Suh and Co. pleased with pressure on Brady

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Suh and Co. pleased with pressure on Brady

By Tom E. Curran
CSNNE.com Patriots Insider Follow @tomecurran
DETROIT - The ferocity of the Lions front-seven Saturday night is exactly what the New England Patriots needed. Tom Brady was under siege in a way that can only cause the Patriots offensive line coach Dante Scarnecchia, receivers coach Chad O'Shea and offensive coordinator Bill O'Brien to examine closely how to fix a problem that -- when it arises -- usually results in the Patriots getting croaked. We saw this kind of pressure in each of the Patriots last three playoff losses. To get a fresh look now against an excellent front gives those coaches plenty of ammo. The Lions defense was on-point with both coverage and pass rush, said Detroit defensive end Cliff Avril who credited the secondary for making Brady hold the ball longer than desired. "It was also the defensive tackles," Avril added. "Once we made him step up, he didn't have a lot of stepping up room so he tried to slide out a little bit to the ends and we just made the plays. But definitely the defensive backs did their thing."Brady claimed in the postgame that the Patriots were trying to go downfield on the Lions and that's why he got stuck holding a little longer. He was waiting for wideouts to uncover that never did. But the pass rush -- even though Brady tried to absolve his offensive line -- was intense. Asked if Brady was rattled, Lions defensive tackle Ndamukong Suh said, "To be honest with you, I didn't pay attention to his emotions. My job is to continue to rattle him and be in his face. When he starts yelling at me like 'leave me alone' that is when I know I have completed my job. He didn't talk too much today. He is a good player and I respect him a lot. Ever since we played against him last Thanksgiving and I had a conversation (with him) after the game, I have a lot more respect for him. He is a great player and he keeps it in house whatever is going wrong with him, if anything."What seemed to be going wrong with him had a lot to do with Suh and Co. on this Saturday night. Tom E. Curran can be reached at tcurran@comcastsportsnet.com. Follow Tom on Twitter at http:twitter.comtomecurran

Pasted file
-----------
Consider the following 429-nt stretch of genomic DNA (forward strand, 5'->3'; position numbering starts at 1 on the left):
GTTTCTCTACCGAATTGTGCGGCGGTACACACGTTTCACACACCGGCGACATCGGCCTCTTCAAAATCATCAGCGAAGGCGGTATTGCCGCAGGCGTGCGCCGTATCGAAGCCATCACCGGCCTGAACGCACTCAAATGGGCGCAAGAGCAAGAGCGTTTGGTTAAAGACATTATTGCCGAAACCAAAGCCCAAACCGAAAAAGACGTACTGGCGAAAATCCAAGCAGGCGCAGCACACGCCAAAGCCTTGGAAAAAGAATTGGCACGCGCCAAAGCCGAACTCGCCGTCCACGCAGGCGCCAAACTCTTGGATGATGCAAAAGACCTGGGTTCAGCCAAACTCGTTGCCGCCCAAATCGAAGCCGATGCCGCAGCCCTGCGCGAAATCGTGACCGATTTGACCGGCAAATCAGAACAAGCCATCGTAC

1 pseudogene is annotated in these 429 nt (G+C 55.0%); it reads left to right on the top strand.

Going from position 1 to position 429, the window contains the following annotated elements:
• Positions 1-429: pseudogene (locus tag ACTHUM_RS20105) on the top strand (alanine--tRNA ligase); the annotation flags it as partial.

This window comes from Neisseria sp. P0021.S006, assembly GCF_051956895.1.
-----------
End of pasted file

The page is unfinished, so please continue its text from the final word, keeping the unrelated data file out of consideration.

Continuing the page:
Brown apologizes for 'distraction' caused by Facebook Live video

Brown apologizes for 'distraction' caused by Facebook Live video

Pittsburgh Steelers wideout Antonio Brown posted an apology on social media Tuesday night for his Facebook Live video that has caused a stir over the last few days.

"I let my emotions and genuine excitement get the best of me, and I wanted to share that moment with our fans," said Brown in a statement on his Twitter. ""It was wrong of me to do, against team and NFL policy, and I have apologized to Coach Tomlin and my teammates for my actions.

"I'm sorry to them for letting it become a distraction and something that they've had to answer questions about while we're preparing for a big game on Sunday."

Steelers coach Mike Tomlin said on Tuesday that he has “absolutely no worries on the video's effect" on Sunday's game against the Patriots, but it was "selfish and inconsiderate" of his star wide receiver.

Brown could still be fined for violating the league's social-media policy. The policy states that players, coaches and football operations personnel are banned from using social media on game days 90 minutes before kickoff, during games, and before "traditional media interviews."

Koppen: Antonio Brown should know locker room isn’t time for Facebook posts

Koppen: Antonio Brown should know locker room isn’t time for Facebook posts

Former NFL player Dan Koppen says the team locker room after a win is a sacred place and that Steelers WR Antonio Brown should know not to be posting on Facebook.